After six years, he moved to Kentucky for a writing job with the Louisville Courier Journal newspaper. His beat was covering crime as a police reporter.

Back to Boonville for Marriage

In 1900, William Veeck Sr. went back in Boonville long enough to marry Grace Greenwood DeForest. 

That she disliked being an older woman would be an understatement. Hiding her age continues at her gravesite.

Son in law quote: the man who is fortunate in his choice of son in law gains a son; the man unfortunate in his choice loses a daughter also- by democritus

William marrying Grace was anything but amazing to her father, Dr. Daniel A. DeForest. You might say approving of William as his son-on-law was about as likely as Grace organizing her 50th birthday party.

William's Sr father in Law D.E Forest MD
William’s father in law practiced medicine for 65 years.

For decades, he carried influence as the only doctor in the Boonville area. He didn’t like his daughter marrying a younger man. But making the good doctor sick was having to accept an uneducated journalist into the family.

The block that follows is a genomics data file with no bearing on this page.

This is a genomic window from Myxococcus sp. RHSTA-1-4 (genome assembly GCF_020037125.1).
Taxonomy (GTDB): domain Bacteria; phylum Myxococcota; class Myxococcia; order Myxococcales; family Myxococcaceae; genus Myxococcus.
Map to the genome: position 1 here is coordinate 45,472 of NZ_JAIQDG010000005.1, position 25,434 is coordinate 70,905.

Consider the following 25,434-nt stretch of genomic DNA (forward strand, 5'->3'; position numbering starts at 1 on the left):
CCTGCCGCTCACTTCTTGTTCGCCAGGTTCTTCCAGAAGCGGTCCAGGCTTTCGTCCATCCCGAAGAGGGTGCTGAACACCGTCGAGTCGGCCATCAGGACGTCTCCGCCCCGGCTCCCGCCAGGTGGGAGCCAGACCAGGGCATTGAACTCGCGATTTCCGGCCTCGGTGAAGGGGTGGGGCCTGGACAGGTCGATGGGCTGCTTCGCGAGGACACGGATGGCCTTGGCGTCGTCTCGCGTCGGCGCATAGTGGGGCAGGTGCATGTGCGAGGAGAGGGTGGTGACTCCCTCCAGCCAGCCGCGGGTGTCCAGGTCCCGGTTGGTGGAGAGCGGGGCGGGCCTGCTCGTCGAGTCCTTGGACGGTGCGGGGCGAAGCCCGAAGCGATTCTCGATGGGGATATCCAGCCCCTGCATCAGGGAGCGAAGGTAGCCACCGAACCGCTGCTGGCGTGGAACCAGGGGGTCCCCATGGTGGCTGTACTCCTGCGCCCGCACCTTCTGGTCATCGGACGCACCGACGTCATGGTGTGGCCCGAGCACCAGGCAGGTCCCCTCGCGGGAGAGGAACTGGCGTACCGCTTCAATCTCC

To escape this nightmare, William moved on his dream of living in Chicago.

William Veeck Sr. Moves to Chicago

Boonville, Indiana to the big city of Chicago, Illinois was 300 miles due north. But it was also worlds apart.

In 1907, William Veeck Sr. was hired by the Chicago Evening Standard newspaper. It was his big career break. 

But shortly thereafter came a much bigger heartbreak. Maurice Veeck, the 7-year old son of Grace and William was killed. 

Maurice veeck son of wm.l. grace - grave stone

September 29, 1909 was like any other day. Maurice Veeck was playing with his best friend, Preston Lavin. The boys were inseparable. 

However, on this occasion, Mr. Lavin left a loaded revolver on the family dining table. Preston was showing how it worked when Maurice got shot.

As usual in the death of a child, the terrible accident and loss was devastating for all involved. Grace Veeck became more withdrawn. Whereas William Veeck Sr. went deeper into his work. 

Less than two years later in 1911, Margaret Ann Veeck was born. Then along came William Louis Veeck Jr. on February 9, 1914.

Look out Mom and Dad. And watch out world. The next William, “Bill” Veeck would be different.

grace bill and william veeck sr photograph
Grace, Bill, and William Veeck.

Ever grateful for second chances, Grace and William remained together. He continued as a loving and devoted Dad who was home every night. His ritual was reading books with the children before their going to sleep.